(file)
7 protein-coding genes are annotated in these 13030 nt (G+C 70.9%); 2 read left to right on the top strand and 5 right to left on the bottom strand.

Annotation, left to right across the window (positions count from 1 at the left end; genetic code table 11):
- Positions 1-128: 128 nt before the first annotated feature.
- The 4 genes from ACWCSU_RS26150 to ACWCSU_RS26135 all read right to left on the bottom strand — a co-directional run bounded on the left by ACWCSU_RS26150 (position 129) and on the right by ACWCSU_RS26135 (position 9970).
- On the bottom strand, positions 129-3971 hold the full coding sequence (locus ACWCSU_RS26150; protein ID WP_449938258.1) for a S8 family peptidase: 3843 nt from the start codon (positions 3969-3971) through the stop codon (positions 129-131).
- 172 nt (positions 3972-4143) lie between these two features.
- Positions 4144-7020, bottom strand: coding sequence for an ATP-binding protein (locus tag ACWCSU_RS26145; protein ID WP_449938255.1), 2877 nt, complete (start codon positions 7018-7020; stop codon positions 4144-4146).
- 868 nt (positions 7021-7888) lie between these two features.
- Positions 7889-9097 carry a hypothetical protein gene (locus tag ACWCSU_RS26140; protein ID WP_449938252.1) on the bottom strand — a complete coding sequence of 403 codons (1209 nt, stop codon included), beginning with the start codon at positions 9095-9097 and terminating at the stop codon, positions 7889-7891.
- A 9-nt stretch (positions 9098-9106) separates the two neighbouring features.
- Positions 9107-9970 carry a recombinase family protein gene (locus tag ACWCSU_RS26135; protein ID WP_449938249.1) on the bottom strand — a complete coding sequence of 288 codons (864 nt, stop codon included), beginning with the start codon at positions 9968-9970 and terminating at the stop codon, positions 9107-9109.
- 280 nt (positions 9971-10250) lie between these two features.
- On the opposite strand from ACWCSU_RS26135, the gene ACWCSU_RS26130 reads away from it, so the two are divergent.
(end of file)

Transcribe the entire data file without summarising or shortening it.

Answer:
7 protein-coding genes are annotated in these 13030 nt (G+C 70.9%); 2 read left to right on the top strand and 5 right to left on the bottom strand.

Annotation, left to right across the window (positions count from 1 at the left end; genetic code table 11):
- Positions 1-128: 128 nt before the first annotated feature.
- The 4 genes from ACWCSU_RS26150 to ACWCSU_RS26135 all read right to left on the bottom strand — a co-directional run bounded on the left by ACWCSU_RS26150 (position 129) and on the right by ACWCSU_RS26135 (position 9970).
- On the bottom strand, positions 129-3971 hold the full coding sequence (locus ACWCSU_RS26150; protein ID WP_449938258.1) for a S8 family peptidase: 3843 nt from the start codon (positions 3969-3971) through the stop codon (positions 129-131).
- 172 nt (positions 3972-4143) lie between these two features.
- Positions 4144-7020, bottom strand: coding sequence for an ATP-binding protein (locus tag ACWCSU_RS26145; protein ID WP_449938255.1), 2877 nt, complete (start codon positions 7018-7020; stop codon positions 4144-4146).
- 868 nt (positions 7021-7888) lie between these two features.
- Positions 7889-9097 carry a hypothetical protein gene (locus tag ACWCSU_RS26140; protein ID WP_449938252.1) on the bottom strand — a complete coding sequence of 403 codons (1209 nt, stop codon included), beginning with the start codon at positions 9095-9097 and terminating at the stop codon, positions 7889-7891.
- A 9-nt stretch (positions 9098-9106) separates the two neighbouring features.
- Positions 9107-9970 carry a recombinase family protein gene (locus tag ACWCSU_RS26135; protein ID WP_449938249.1) on the bottom strand — a complete coding sequence of 288 codons (864 nt, stop codon included), beginning with the start codon at positions 9968-9970 and terminating at the stop codon, positions 9107-9109.
- 280 nt (positions 9971-10250) lie between these two features.
- On the opposite strand from ACWCSU_RS26135, the gene ACWCSU_RS26130 reads away from it, so the two are divergent.